As I design The Writers’ Croft, my website for writers, I get that journey-of-a-thousand-miles paralysis. Who am I to teach writing, or to claim that I can? Particularly when there’s so much competition online; I just googled “how to write”, and got 2,750,000 hits. (The first four are How to write HTML, How To Write Unmaintainable Code,How to Write a Masterpiece of a Resume, and How to Write a PhD Thesis. Well, I’m not competing with any of them.)
But I have been teaching writing for thirty years, and teaching what is often referred to as “creative writing” (as though there was any good writing, in any form, that wasn’t creative!) for the last half of those. And while I don’t think I have any perspective profound enough, any taxonomy sophisticated enough to evaluate my teaching relative to some Platonic image of The Perfect Teacher, I can look at my students, and know they were changed in two important ways by the end of our course together: they enjoyed writing more, and they were better writers.
“Enjoying writing” comes first because that’s where it starts. Too many English teachers (and for most of us English classes are where we do most of our public writing) spend too much energy correcting mistakes. (And oh, do I ever include myself in this!) If you get fifty comments and forty-six are negative, you feel inadequate even if the comments were all accurate, kind, and insightful. Perhaps even more in that case. And most writing taught in high school is research essays, generally on topics removed from the student’s own experience, and part of the teacher’s expertise. (“Show how the Macbeth of Act l is not the Macbeth of Act V, making sure to use appropriate supportive evidence.”) Notice how something shrivels inside as you read that question?
I find I enjoy writing more when I feel positive about both my writing, and the audience who is receiving my work. And I feel positive about my writing when it’s really mine, not just because I wrote it, but because it says something true about my own life. The first step to becoming a better writer is believing your own experience is worth writing about. That’s hard: Little Steven’s great song Solidarity starts out “Everybody wants the same things, don’t they?”, and lists the things we share, concluding with “...we all want to be somebody else.” Good writing is exciting, and very few of us believe that we have exciting lives. Excitement is out there, in those other lives we see on the screen.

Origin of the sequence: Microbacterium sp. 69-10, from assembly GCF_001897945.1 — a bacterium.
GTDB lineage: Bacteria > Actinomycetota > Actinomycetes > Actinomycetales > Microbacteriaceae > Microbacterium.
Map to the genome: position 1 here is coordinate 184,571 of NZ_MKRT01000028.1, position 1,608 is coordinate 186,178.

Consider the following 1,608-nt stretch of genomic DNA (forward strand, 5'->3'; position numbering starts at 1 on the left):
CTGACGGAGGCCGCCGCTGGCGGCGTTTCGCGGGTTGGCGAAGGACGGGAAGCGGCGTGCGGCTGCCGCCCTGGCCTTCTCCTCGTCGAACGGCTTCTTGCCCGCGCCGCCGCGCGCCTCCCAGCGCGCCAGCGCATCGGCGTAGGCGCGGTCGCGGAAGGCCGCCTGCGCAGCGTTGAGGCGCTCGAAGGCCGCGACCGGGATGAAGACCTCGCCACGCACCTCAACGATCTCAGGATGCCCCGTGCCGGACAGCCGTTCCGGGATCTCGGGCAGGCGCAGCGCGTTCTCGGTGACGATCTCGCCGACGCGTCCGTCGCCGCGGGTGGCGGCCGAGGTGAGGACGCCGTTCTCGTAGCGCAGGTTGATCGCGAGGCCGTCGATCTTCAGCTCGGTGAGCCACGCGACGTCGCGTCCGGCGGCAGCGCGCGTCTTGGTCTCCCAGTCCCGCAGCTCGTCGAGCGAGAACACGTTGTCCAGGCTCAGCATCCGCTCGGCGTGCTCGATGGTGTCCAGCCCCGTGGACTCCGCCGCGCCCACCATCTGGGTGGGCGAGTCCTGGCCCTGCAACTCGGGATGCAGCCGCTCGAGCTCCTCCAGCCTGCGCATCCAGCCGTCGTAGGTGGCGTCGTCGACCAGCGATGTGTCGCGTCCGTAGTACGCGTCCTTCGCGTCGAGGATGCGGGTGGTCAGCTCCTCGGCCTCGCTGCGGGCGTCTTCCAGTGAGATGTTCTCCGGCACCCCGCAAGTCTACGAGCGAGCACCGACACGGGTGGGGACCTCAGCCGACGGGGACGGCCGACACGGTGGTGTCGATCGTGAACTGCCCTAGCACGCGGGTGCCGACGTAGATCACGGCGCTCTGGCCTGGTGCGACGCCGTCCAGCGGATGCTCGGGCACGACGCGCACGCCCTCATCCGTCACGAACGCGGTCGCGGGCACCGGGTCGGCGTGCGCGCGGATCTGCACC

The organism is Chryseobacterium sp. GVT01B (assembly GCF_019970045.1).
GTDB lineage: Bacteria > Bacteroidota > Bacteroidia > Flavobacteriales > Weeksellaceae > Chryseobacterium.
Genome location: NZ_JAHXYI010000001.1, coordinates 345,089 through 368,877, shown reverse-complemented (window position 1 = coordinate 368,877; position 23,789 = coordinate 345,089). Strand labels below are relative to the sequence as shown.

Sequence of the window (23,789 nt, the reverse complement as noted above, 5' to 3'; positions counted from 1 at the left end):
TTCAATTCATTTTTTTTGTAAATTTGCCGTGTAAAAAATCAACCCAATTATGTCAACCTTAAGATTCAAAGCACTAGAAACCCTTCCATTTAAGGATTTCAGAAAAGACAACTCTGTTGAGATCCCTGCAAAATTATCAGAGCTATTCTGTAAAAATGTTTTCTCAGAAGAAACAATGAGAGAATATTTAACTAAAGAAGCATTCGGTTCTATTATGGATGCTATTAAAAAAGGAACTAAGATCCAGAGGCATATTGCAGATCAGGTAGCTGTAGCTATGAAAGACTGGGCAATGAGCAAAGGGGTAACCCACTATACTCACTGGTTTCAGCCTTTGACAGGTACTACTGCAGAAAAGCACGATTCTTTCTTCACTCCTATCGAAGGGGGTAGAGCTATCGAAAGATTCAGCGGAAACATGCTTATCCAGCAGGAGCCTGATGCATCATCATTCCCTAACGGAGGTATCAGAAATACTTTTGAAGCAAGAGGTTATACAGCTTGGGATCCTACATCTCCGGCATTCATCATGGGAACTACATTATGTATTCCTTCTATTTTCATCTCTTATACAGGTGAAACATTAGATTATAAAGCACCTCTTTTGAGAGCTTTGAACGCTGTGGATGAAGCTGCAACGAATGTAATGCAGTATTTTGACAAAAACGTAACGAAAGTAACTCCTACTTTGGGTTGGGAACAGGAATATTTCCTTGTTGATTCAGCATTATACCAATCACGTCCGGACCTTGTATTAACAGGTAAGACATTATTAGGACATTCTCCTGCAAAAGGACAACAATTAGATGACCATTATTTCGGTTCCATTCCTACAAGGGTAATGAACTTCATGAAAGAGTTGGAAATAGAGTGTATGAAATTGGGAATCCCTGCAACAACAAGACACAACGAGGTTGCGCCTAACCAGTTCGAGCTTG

I think the worst assignment I ever gave was a warmup in an early writing class. It went like this: “You’ve just landed in Bangkok, but when you get past customs you find your identification, money, and luggage have all been stolen. Write about what happens next.” The results were generally awful: exaggerated stereotypes, unreal characters, pervasive melodrama. One piece stood out, not just because the student was an excellent writer (though she was) but because she’d been in Bangkok. She made her piece believable because what she wrote was based on her experience. One always has to start -even on that thousand mile journey - from where you are.
And the more I can see where I am, the better my writing gets. Technique is certainly always useful; your reader has to understand the experience you’re describing. But accepting that your own life, in its totality, is worth writing about is the first big step. And that comes sharing that writing with others, and discovering that however personal it is, you don’t die from sharing it and that others are moved, amused, saddened, and changed by your writing. That affects your writing hugely. Suddenly you think of yourself not just as a person who sometimes writes, but as a writer. And so you are.
Years ago, in Teachers’ College, I took a course from Ron Turner who had once evaluated English teachers for the Ontario Ministry of Education. He used to show up in a teacher’s classroom once every three years. Ron would sit with his back to the teacher, and watch the class. He said that he believed that the test of a good lesson wasn’t what the teacher was doing at the front of the class, but what the class was doing. It was a powerful story, and it helped shape the teacher I would become.
My predecessor in the senior writing course, a man of extraordinary erudition, would rant about how his students couldn’t write and had nothing in their shallow lives worth writing about. So he taught literary analysis, and showed how great writing was modeled by great writers. I loved hearing his insights when I wandered into his class room, but I noticed that few of his students ever enjoyed writing again. Was I a better writing teacher? Yes, I was. And the proof wasn’t what I did, but in my students’ writing, and how they felt about having created it. And I believe that it will be the same for you, if you choose to join us in The Writers’ Croft.
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